This restructuring idea goes back a few years when dozens of sun, wind, fossil fuel, geo-thermal, hydroelectric, atomic and bio-mass energy producers, marketeers and other interested parties, including the Sierra Club and U.S. Environmental Protection Agency, wishing to consolidate their commercial interests, presented a plan to the Public Utilities Commission of the State of California (PUC). Official evaluations resulted in the publication of several documents of political and economic import. In brief, these documents assess the feasibility of such a merger, and recommend a rough course for further rule-making and study of the restructuring of California's electrical services industry and marketing potential. (See: "Proposed Policy Decision Adopting a Preferred Industry Structure" before the Public Utilities Commission of the State of California, documents R.94-09-04-931 and I.94-04-032; April 20, 1994, and "Customer Choice through Direct Access: Charting a Sustainable Course to Competitive Electric Services Industry: from the California Public Utilities Commission, San Francisco, May 24, 1995.)
Opponents of Smog Check II will be interested to note that though chronicled referral is scant, it appears that the California Energy Commission (CEC) and the California Air Resources Board (CARB), collaborating with regional Air Quality Management Districts and the California Environmental Protection Agency (CEPA), were given responsibility for the development research objectives and the power to recommend legislative and administrative initiatives to encourage certain clean-air purposes. "Techniques these entities, along with legislative cooperation, could employ are tax credits, tax incentives, emission reduction credits, and CARB LEV [Low Emission Vehicles] type mandates."
On its face, deregulation seems as American as apple pie: competition, a better product, a higher standard of living. But by December, 1996, the San Jose Mercury News noted that the city of Palo Alto was in danger of losing tax revenue from electrical sales by being forced to lower their already competitive kilowatt-hour charge to comply with the new deregulation-a move that would not actually lower rates for residential customers, but would reduce the city's budget and in turn adversely effect city services. (December 15, 1996)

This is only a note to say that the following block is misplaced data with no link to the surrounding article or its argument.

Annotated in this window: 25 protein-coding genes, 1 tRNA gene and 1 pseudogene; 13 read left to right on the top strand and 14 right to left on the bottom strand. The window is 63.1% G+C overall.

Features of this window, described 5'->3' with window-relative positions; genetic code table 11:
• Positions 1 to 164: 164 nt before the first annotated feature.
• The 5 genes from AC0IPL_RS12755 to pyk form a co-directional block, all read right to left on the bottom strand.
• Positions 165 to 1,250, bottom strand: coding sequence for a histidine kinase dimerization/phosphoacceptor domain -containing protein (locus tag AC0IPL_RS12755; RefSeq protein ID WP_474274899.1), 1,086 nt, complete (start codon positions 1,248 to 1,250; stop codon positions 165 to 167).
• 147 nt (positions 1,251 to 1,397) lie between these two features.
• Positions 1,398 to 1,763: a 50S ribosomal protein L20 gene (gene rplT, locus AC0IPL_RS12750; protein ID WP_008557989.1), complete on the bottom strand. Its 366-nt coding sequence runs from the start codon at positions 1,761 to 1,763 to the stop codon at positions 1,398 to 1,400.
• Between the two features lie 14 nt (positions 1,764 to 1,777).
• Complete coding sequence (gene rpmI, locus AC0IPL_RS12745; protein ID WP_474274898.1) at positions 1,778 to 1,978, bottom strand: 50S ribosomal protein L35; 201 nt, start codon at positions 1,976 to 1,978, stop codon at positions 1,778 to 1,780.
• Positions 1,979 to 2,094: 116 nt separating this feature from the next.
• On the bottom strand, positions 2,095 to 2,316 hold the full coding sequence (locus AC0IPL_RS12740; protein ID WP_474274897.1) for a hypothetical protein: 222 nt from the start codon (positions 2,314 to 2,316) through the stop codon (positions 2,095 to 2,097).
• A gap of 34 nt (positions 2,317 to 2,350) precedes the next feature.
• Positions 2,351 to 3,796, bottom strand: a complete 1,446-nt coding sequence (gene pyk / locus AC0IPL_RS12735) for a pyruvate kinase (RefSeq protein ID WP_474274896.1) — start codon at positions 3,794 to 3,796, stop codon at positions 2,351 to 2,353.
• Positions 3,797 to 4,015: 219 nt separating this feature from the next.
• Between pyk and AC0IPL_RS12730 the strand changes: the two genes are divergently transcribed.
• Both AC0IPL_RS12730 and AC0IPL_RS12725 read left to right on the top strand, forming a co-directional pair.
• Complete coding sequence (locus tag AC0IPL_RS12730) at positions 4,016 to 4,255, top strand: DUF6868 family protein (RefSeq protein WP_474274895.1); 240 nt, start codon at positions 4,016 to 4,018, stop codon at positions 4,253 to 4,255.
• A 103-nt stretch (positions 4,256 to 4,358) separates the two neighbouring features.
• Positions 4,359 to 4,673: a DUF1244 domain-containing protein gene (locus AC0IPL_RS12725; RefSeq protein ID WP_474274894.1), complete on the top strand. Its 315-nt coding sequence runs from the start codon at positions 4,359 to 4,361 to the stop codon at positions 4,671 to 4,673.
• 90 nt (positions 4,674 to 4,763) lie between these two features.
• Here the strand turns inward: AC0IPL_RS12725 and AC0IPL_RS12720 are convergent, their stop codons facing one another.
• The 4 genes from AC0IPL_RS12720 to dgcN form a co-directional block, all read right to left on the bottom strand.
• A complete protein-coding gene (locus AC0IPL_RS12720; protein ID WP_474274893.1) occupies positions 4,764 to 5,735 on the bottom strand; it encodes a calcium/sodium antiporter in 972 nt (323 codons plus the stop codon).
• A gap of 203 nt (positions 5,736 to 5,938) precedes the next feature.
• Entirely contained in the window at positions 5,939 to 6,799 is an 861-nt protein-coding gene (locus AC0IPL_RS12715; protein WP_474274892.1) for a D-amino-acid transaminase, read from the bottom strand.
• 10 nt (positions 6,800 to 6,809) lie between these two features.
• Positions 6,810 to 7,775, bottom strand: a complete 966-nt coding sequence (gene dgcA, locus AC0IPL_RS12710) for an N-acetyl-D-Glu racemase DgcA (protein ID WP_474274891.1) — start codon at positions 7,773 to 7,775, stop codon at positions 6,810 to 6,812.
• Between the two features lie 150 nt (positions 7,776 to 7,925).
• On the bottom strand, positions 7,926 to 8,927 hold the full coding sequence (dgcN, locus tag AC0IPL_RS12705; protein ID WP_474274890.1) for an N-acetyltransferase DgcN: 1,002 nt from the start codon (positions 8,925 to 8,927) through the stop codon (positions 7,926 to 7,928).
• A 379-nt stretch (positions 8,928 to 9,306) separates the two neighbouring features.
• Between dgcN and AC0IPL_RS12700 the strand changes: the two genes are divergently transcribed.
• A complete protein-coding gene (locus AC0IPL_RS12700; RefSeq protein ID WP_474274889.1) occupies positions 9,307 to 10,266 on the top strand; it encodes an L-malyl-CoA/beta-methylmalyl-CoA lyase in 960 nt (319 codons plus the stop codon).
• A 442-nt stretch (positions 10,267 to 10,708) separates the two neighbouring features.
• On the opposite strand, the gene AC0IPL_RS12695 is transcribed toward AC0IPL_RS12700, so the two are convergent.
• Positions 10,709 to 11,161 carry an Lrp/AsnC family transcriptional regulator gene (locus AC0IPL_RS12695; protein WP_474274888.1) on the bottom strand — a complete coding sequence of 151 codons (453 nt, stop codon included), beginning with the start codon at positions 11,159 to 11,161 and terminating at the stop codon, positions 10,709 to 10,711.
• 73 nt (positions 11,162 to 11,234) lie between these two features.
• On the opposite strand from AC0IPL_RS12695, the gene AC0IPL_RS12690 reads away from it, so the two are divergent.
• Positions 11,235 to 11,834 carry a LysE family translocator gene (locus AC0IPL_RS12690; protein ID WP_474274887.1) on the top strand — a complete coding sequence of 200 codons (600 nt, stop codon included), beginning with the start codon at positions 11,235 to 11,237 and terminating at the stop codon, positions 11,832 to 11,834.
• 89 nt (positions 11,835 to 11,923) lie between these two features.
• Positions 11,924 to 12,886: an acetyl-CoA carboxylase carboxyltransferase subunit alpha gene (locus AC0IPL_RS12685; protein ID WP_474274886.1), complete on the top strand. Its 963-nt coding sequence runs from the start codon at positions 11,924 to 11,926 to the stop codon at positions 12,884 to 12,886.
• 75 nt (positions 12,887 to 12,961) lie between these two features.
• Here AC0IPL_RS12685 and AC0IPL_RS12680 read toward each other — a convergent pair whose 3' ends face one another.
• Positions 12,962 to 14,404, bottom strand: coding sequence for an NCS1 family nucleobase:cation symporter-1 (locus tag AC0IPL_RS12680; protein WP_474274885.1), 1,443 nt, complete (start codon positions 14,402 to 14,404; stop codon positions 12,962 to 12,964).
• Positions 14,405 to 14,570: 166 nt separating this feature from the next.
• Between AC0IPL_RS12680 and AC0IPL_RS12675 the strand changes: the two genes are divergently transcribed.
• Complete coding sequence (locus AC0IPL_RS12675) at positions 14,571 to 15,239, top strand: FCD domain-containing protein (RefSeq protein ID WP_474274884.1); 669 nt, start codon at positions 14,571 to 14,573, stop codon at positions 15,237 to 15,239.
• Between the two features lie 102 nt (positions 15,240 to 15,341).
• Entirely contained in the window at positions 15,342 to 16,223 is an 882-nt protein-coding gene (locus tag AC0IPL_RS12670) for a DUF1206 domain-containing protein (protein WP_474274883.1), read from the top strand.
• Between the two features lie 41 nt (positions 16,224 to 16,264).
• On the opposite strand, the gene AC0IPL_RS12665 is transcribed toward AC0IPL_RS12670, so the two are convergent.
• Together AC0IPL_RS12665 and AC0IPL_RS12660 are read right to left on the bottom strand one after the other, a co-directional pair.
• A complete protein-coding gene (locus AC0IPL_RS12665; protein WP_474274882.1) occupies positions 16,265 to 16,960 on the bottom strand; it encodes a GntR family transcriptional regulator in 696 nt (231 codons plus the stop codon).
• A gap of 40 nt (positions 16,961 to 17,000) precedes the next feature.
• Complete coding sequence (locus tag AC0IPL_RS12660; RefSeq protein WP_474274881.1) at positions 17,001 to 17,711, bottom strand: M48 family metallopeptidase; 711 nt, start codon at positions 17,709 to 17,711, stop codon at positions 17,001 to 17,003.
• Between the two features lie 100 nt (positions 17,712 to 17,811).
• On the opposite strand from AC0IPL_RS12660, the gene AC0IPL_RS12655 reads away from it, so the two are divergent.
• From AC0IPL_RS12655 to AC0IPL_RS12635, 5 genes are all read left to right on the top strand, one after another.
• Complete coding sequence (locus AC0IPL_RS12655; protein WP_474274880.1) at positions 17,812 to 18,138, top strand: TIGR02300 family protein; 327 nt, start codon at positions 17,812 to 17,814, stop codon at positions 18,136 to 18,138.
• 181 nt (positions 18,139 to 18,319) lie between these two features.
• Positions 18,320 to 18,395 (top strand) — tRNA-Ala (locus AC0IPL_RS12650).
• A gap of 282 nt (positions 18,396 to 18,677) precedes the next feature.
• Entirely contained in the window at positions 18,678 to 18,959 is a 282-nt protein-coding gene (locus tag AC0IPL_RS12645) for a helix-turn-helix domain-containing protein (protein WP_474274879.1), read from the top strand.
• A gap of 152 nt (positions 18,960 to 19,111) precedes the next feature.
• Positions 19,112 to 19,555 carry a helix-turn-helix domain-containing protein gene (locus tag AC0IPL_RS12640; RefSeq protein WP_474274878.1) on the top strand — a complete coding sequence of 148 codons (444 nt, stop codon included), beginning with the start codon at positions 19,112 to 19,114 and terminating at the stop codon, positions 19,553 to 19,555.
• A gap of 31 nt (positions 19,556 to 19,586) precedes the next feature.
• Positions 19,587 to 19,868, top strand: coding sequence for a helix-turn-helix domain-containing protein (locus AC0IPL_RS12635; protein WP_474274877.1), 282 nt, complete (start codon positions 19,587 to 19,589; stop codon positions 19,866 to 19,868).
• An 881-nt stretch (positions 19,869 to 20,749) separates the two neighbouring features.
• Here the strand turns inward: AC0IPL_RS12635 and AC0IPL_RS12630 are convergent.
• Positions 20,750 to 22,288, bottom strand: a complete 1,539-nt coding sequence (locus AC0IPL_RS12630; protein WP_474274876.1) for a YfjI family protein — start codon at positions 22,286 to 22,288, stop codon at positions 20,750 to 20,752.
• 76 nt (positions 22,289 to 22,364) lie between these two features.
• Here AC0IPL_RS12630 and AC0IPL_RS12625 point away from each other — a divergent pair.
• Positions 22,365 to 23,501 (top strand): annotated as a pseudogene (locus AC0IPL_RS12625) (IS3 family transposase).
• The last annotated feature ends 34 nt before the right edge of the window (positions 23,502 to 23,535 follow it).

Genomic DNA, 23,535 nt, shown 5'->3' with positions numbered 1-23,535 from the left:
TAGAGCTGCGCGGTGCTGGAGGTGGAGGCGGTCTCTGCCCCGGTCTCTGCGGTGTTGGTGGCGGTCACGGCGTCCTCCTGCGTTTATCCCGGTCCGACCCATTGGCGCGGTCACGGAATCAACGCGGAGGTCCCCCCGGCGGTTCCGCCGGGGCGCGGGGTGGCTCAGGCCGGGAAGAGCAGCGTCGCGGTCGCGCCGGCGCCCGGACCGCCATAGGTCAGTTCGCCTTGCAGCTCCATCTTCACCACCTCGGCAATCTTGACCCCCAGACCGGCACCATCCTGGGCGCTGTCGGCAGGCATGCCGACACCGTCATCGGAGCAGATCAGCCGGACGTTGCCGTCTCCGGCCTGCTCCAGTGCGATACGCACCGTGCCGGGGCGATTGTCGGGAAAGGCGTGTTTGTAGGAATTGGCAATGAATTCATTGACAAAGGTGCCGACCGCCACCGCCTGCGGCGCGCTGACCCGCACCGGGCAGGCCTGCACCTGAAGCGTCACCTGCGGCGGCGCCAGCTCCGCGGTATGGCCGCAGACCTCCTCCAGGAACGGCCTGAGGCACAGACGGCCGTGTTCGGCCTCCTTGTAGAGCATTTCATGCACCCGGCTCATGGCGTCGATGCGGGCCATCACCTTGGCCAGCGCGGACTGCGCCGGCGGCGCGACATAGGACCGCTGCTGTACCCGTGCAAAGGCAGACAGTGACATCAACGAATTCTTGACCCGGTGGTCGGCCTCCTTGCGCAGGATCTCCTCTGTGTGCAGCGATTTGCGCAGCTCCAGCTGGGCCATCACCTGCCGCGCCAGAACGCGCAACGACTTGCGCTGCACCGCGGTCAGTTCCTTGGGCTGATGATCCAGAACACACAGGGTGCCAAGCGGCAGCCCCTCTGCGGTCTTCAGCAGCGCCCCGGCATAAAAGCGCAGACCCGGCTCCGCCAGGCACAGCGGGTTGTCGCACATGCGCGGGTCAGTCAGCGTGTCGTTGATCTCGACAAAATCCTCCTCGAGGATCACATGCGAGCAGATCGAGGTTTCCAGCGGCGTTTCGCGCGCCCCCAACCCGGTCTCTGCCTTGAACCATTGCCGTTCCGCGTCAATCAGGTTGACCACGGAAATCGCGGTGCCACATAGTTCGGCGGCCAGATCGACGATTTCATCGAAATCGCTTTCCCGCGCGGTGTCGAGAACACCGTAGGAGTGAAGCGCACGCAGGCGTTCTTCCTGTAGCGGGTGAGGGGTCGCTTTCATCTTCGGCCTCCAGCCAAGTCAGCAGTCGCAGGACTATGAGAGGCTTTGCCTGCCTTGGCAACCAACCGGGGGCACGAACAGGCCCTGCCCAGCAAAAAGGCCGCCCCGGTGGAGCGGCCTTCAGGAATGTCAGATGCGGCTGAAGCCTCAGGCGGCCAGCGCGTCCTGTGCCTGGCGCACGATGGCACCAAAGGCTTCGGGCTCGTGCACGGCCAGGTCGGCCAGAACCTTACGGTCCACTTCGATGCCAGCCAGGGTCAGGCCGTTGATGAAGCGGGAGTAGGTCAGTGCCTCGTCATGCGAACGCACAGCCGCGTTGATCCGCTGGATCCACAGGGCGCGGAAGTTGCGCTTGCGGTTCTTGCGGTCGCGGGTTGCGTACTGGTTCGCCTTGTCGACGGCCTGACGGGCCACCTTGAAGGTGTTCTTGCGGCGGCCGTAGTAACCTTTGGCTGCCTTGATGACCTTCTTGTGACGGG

Does this sound eerily familiar? Will Smogcheck II and its parent PoolCo continue the same reorganization patterns as the banking business, demonstrated in the early years of this century? Will commercial agreements backed by energy credits circulating between corporate and other franchised interests become the basis for a worldwide system of currency exchange? Even as this article was being written, the Mercury News stated, on January 11: "The Pacific Rim exchange is part of a grand plan." The 115-year-old Pacific Stock Exchange (PSE) is positioning itself for the millennium with grand plans to become a financial gateway for not only the West, but for the entire Pacific Rim. Among the PSE's innovations have been trading of very small California company stocks, a move which hasn't take off, and trading in Southern California smog credits, which appears to be a success."
In light of the above, does Smogcheck II and the electrical services restructuring in California make more sense now that Congress plans to reform Social Security by investing the nation's retirement money in the stock market? Stay tuned.